The BMW bucks the small hatchback trend with a rear-drive powertrain, and between the engine and the back wheels is an eight-speed automatic gearbox. And there are three drive modes – Sport, Comfort and Eco Pro – which alter the throttle, gearing and steering reactiveness.

The transmission offers smooth, quick shifts for the most part, but it can be a bit busy between ratios on the highway when you attempt a quick overtaking manoeuvre, dropping gears rather than relying on low-rev torque.

And while there are no paddleshifters fitted to this version, you can select gears yourself using the shifter. This, combined with the Sport drive mode, made for a surprisingly engaging drive experience. In more mundane driving, the engine’s stop-start system proved quick and hard to fault.

BMW claims fuel use of 5.6 litres per 100 kilometres, but we saw a much higher average of 9.5L/100km during our time with the car. Our week included highway stints, windy roads and some limited urban driving, so this figure was disappointing.

What wasn’t disappointing was the way the car drove on those windy roads, as it displayed a lovely balance through the bends, and, again, a surprising amount of playfulness in Sport mode including a few moments where the rear-end flicked out on slippery surfaces (in a fun way!) before the traction control system reined things in. The steering is on the heavy side, but it is manageable around town when parking and tootling around the suburbs.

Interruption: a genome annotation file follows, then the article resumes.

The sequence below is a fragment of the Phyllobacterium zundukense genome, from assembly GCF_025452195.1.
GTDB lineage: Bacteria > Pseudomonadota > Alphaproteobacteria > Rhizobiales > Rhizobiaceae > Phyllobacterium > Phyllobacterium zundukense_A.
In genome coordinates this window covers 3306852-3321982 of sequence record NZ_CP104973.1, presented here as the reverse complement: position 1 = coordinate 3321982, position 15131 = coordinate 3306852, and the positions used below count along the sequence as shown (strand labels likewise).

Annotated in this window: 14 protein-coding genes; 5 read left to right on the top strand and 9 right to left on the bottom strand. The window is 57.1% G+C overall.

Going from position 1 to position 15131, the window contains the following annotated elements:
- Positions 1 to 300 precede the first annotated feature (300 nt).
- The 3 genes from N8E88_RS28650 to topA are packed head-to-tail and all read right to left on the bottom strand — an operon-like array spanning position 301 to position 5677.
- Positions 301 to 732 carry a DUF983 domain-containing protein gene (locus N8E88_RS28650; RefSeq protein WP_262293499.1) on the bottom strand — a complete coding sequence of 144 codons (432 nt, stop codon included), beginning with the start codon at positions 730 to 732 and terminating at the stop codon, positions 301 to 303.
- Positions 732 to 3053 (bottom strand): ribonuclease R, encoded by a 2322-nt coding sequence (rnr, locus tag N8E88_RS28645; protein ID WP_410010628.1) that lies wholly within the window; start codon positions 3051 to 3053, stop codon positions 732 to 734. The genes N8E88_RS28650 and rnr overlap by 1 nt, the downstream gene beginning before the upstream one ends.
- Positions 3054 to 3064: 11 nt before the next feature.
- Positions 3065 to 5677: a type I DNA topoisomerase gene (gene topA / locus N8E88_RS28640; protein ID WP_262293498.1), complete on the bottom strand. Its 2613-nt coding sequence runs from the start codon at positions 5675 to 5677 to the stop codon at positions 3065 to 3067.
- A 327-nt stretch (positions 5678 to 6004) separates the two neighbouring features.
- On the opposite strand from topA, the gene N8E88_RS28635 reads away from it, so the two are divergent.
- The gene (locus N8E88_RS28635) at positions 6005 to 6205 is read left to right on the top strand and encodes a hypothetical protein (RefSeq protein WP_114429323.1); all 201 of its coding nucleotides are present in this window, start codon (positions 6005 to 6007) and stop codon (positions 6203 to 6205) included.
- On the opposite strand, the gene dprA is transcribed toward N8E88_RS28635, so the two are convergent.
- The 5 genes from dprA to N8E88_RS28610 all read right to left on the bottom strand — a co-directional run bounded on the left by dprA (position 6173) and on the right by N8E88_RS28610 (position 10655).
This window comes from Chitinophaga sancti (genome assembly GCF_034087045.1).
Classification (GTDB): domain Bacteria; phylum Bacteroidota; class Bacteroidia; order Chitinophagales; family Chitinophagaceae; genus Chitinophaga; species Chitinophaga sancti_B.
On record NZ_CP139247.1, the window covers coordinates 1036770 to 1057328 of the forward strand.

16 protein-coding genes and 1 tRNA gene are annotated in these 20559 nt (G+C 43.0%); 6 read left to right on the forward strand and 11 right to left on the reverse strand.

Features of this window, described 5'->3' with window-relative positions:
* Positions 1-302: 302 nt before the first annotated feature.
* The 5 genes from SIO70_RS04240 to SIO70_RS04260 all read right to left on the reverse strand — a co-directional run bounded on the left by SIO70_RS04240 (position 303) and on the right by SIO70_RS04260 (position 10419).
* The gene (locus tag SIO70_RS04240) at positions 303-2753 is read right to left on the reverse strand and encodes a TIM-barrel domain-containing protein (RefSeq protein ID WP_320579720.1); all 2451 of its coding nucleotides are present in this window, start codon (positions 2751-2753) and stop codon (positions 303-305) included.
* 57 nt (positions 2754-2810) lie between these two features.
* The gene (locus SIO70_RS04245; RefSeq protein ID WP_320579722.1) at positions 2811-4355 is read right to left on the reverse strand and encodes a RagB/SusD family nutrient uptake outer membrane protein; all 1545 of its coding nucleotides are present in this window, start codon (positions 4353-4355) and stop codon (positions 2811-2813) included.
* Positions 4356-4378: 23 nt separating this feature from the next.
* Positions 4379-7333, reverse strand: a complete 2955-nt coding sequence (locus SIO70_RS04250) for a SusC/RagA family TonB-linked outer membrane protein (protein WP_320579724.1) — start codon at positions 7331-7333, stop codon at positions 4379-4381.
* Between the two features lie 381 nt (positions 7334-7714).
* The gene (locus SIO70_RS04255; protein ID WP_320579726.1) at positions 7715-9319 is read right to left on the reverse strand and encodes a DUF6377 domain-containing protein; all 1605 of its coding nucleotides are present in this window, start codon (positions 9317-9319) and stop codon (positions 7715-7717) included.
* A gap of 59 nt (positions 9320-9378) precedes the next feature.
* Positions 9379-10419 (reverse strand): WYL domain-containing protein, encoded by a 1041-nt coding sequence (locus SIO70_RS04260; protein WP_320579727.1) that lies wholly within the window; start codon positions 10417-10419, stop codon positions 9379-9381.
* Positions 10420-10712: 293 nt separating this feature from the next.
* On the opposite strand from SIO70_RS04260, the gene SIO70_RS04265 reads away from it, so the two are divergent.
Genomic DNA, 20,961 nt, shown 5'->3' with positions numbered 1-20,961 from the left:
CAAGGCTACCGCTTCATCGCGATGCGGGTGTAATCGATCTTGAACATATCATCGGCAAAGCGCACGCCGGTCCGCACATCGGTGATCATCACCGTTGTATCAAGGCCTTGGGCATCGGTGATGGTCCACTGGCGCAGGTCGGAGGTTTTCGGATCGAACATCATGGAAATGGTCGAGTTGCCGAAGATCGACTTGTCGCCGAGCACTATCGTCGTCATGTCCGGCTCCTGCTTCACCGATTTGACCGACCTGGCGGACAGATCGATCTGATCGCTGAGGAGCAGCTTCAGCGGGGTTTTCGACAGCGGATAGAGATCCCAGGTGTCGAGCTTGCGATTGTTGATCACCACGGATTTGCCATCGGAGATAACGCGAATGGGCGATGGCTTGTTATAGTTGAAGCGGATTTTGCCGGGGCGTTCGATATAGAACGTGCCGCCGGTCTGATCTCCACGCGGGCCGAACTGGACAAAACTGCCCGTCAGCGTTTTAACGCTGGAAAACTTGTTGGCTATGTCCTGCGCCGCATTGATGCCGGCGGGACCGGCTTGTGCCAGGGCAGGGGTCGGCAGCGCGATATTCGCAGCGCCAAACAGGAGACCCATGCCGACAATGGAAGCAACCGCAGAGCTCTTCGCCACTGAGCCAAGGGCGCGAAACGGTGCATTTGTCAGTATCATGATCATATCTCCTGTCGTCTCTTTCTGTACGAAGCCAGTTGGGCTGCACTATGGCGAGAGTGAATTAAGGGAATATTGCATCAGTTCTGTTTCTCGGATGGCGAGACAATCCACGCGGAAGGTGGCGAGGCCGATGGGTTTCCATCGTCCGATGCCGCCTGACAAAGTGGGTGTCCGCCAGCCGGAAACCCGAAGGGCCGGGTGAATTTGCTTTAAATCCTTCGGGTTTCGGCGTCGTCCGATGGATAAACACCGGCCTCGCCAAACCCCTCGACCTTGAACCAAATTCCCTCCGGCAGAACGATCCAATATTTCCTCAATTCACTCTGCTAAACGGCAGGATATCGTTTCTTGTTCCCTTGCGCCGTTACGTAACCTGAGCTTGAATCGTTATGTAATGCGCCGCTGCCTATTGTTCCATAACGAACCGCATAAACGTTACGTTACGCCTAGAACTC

Because of its stiff-sidewalled tyres, the BMW’s ride is firmer than, say, an Audi A3, quite a bit of thumping that can enter the cabin over harsh surfaces, and sharp edges can be felt in the cabin. That said, it coped well over big bumps like speed-humps and potholes.

While mainstream hatchbacks are known for their ownership credentials, premium models may deter some potential shoppers who are worried about expensive servicing costs.

However, luxury brands are increasingly improving their ownership programs, and BMW offers condition-based servicing (where the car monitors its own use and recommends when servicing is required) and buyers can also pre-purchase a basic service package for up to five years/80,000 kilometres of cover from just $1140, which includes filter and spark plug replacements and oil changes. The standard BMW warranty is three years/unlimited kilometres.

As an upgrade from a more conventional hatchback, the German-made BMW 118i offers plenty to like. If you option it modestly like our test vehicle, it has very few downsides.

Click the Photos tab for more images of the 2015 BMW 118i by Sam Venn.